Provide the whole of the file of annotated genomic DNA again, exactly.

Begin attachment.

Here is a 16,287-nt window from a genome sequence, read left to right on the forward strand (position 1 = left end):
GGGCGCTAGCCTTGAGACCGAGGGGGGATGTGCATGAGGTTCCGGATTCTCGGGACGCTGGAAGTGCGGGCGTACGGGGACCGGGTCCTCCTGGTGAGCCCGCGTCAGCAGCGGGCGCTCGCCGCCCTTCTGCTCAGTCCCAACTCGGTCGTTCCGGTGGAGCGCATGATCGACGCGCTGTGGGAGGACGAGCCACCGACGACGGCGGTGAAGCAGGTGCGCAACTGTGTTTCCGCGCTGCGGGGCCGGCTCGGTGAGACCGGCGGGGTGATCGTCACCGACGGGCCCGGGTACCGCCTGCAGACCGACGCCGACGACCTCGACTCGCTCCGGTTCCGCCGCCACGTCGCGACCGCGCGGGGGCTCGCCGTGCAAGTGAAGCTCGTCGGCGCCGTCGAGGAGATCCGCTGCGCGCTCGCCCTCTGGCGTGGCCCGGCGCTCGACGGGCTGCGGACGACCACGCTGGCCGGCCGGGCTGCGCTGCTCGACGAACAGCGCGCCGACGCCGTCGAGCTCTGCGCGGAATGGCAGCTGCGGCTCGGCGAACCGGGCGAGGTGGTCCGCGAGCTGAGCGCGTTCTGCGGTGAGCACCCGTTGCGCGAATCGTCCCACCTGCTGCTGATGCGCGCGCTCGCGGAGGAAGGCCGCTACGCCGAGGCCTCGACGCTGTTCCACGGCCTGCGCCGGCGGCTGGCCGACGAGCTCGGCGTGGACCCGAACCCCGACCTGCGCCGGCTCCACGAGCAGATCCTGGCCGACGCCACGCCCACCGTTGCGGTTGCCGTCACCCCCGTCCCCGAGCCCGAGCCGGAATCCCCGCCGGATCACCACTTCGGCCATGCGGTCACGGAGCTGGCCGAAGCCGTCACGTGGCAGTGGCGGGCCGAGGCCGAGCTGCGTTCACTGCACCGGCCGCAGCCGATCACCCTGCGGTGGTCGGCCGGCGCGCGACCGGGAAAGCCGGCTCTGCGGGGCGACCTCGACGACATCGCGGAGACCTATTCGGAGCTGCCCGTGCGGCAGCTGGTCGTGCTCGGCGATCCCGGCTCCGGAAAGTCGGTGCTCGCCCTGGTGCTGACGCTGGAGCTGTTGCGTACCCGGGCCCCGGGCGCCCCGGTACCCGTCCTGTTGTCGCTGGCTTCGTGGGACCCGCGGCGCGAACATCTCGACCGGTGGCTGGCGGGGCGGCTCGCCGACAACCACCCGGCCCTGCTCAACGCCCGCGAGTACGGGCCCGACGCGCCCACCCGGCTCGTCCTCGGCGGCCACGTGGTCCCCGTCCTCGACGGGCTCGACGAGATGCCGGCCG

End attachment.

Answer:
Here is a 16,287-nt window from a genome sequence, read left to right on the forward strand (position 1 = left end):
GGGCGCTAGCCTTGAGACCGAGGGGGGATGTGCATGAGGTTCCGGATTCTCGGGACGCTGGAAGTGCGGGCGTACGGGGACCGGGTCCTCCTGGTGAGCCCGCGTCAGCAGCGGGCGCTCGCCGCCCTTCTGCTCAGTCCCAACTCGGTCGTTCCGGTGGAGCGCATGATCGACGCGCTGTGGGAGGACGAGCCACCGACGACGGCGGTGAAGCAGGTGCGCAACTGTGTTTCCGCGCTGCGGGGCCGGCTCGGTGAGACCGGCGGGGTGATCGTCACCGACGGGCCCGGGTACCGCCTGCAGACCGACGCCGACGACCTCGACTCGCTCCGGTTCCGCCGCCACGTCGCGACCGCGCGGGGGCTCGCCGTGCAAGTGAAGCTCGTCGGCGCCGTCGAGGAGATCCGCTGCGCGCTCGCCCTCTGGCGTGGCCCGGCGCTCGACGGGCTGCGGACGACCACGCTGGCCGGCCGGGCTGCGCTGCTCGACGAACAGCGCGCCGACGCCGTCGAGCTCTGCGCGGAATGGCAGCTGCGGCTCGGCGAACCGGGCGAGGTGGTCCGCGAGCTGAGCGCGTTCTGCGGTGAGCACCCGTTGCGCGAATCGTCCCACCTGCTGCTGATGCGCGCGCTCGCGGAGGAAGGCCGCTACGCCGAGGCCTCGACGCTGTTCCACGGCCTGCGCCGGCGGCTGGCCGACGAGCTCGGCGTGGACCCGAACCCCGACCTGCGCCGGCTCCACGAGCAGATCCTGGCCGACGCCACGCCCACCGTTGCGGTTGCCGTCACCCCCGTCCCCGAGCCCGAGCCGGAATCCCCGCCGGATCACCACTTCGGCCATGCGGTCACGGAGCTGGCCGAAGCCGTCACGTGGCAGTGGCGGGCCGAGGCCGAGCTGCGTTCACTGCACCGGCCGCAGCCGATCACCCTGCGGTGGTCGGCCGGCGCGCGACCGGGAAAGCCGGCTCTGCGGGGCGACCTCGACGACATCGCGGAGACCTATTCGGAGCTGCCCGTGCGGCAGCTGGTCGTGCTCGGCGATCCCGGCTCCGGAAAGTCGGTGCTCGCCCTGGTGCTGACGCTGGAGCTGTTGCGTACCCGGGCCCCGGGCGCCCCGGTACCCGTCCTGTTGTCGCTGGCTTCGTGGGACCCGCGGCGCGAACATCTCGACCGGTGGCTGGCGGGGCGGCTCGCCGACAACCACCCGGCCCTGCTCAACGCCCGCGAGTACGGGCCCGACGCGCCCACCCGGCTCGTCCTCGGCGGCCACGTGGTCCCCGTCCTCGACGGGCTCGACGAGATGCCGGCCG